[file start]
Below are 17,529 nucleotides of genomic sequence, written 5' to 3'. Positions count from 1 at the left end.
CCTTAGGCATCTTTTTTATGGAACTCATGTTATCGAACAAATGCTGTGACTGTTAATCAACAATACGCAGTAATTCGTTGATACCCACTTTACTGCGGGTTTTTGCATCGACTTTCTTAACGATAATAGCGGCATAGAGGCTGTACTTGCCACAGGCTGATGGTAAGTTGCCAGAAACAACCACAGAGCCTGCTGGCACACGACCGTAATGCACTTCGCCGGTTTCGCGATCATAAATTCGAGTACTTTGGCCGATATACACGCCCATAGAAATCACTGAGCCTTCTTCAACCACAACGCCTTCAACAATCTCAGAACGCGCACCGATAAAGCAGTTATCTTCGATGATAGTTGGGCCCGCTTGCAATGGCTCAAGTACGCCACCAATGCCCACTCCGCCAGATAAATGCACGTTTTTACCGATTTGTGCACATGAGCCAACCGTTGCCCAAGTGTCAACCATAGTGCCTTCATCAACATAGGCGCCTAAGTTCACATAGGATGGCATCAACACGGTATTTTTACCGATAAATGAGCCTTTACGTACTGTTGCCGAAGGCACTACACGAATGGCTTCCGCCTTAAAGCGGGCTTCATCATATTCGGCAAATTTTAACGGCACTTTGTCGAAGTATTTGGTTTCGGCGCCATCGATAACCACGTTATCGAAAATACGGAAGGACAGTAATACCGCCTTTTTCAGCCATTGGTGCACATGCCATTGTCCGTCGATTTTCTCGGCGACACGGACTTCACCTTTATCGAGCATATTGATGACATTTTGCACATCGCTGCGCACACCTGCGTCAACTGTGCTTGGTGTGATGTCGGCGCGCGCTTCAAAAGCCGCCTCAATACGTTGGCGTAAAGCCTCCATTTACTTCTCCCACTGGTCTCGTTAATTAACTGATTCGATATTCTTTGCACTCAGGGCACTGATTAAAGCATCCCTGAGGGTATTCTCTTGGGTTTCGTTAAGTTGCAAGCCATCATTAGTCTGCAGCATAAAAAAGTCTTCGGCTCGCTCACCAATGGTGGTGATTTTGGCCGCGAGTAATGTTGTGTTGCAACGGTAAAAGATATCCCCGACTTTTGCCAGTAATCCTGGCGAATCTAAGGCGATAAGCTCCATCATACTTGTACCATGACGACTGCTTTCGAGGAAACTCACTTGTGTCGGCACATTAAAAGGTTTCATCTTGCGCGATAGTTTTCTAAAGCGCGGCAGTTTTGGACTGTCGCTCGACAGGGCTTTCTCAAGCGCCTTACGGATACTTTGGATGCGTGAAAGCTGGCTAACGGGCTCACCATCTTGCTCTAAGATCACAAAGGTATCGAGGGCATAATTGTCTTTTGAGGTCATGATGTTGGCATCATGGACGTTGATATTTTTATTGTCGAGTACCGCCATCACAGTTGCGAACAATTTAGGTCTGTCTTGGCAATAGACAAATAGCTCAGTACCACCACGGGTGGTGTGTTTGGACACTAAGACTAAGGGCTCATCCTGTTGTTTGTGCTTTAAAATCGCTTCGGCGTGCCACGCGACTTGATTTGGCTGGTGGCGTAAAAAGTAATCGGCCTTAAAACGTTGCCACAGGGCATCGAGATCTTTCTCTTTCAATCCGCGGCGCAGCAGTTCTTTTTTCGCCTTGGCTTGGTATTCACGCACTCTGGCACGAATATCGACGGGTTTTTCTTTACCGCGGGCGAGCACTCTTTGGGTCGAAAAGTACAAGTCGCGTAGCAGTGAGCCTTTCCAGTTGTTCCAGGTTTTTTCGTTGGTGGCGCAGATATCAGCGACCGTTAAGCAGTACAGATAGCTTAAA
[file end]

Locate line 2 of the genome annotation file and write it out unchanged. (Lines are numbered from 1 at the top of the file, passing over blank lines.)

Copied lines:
CCTTAGGCATCTTTTTTATGGAACTCATGTTATCGAACAAATGCTGTGACTGTTAATCAACAATACGCAGTAATTCGTTGATACCCACTTTACTGCGGGTTTTTGCATCGACTTTCTTAACGATAATAGCGGCATAGAGGCTGTACTTGCCACAGGCTGATGGTAAGTTGCCAGAAACAACCACAGAGCCTGCTGGCACACGACCGTAATGCACTTCGCCGGTTTCGCGATCATAAATTCGAGTACTTTGGCCGATATACACGCCCATAGAAATCACTGAGCCTTCTTCAACCACAACGCCTTCAACAATCTCAGAACGCGCACCGATAAAGCAGTTATCTTCGATGATAGTTGGGCCCGCTTGCAATGGCTCAAGTACGCCACCAATGCCCACTCCGCCAGATAAATGCACGTTTTTACCGATTTGTGCACATGAGCCAACCGTTGCCCAAGTGTCAACCATAGTGCCTTCATCAACATAGGCGCCTAAGTTCACATAGGATGGCATCAACACGGTATTTTTACCGATAAATGAGCCTTTACGTACTGTTGCCGAAGGCACTACACGAATGGCTTCCGCCTTAAAGCGGGCTTCATCATATTCGGCAAATTTTAACGGCACTTTGTCGAAGTATTTGGTTTCGGCGCCATCGATAACCACGTTATCGAAAATACGGAAGGACAGTAATACCGCCTTTTTCAGCCATTGGTGCACATGCCATTGTCCGTCGATTTTCTCGGCGACACGGACTTCACCTTTATCGAGCATATTGATGACATTTTGCACATCGCTGCGCACACCTGCGTCAACTGTGCTTGGTGTGATGTCGGCGCGCGCTTCAAAAGCCGCCTCAATACGTTGGCGTAAAGCCTCCATTTACTTCTCCCACTGGTCTCGTTAATTAACTGATTCGATATTCTTTGCACTCAGGGCACTGATTAAAGCATCCCTGAGGGTATTCTCTTGGGTTTCGTTAAGTTGCAAGCCATCATTAGTCTGCAGCATAAAAAAGTCTTCGGCTCGCTCACCAATGGTGGTGATTTTGGCCGCGAGTAATGTTGTGTTGCAACGGTAAAAGATATCCCCGACTTTTGCCAGTAATCCTGGCGAATCTAAGGCGATAAGCTCCATCATACTTGTACCATGACGACTGCTTTCGAGGAAACTCACTTGTGTCGGCACATTAAAAGGTTTCATCTTGCGCGATAGTTTTCTAAAGCGCGGCAGTTTTGGACTGTCGCTCGACAGGGCTTTCTCAAGCGCCTTACGGATACTTTGGATGCGTGAAAGCTGGCTAACGGGCTCACCATCTTGCTCTAAGATCACAAAGGTATCGAGGGCATAATTGTCTTTTGAGGTCATGATGTTGGCATCATGGACGTTGATATTTTTATTGTCGAGTACCGCCATCACAGTTGCGAACAATTTAGGTCTGTCTTGGCAATAGACAAATAGCTCAGTACCACCACGGGTGGTGTGTTTGGACACTAAGACTAAGGGCTCATCCTGTTGTTTGTGCTTTAAAATCGCTTCGGCGTGCCACGCGACTTGATTTGGCTGGTGGCGTAAAAAGTAATCGGCCTTAAAACGTTGCCACAGGGCATCGAGATCTTTCTCTTTCAATCCGCGGCGCAGCAGTTCTTTTTTCGCCTTGGCTTGGTATTCACGCACTCTGGCACGAATATCGACGGGTTTTTCTTTACCGCGGGCGAGCACTCTTTGGGTCGAAAAGTACAAGTCGCGTAGCAGTGAGCCTTTCCAGTTGTTCCAGGTTTTTTCGTTGGTGGCGCAGATATCAGCGACCGTTAAGCAGTACAGATAGCTTAAA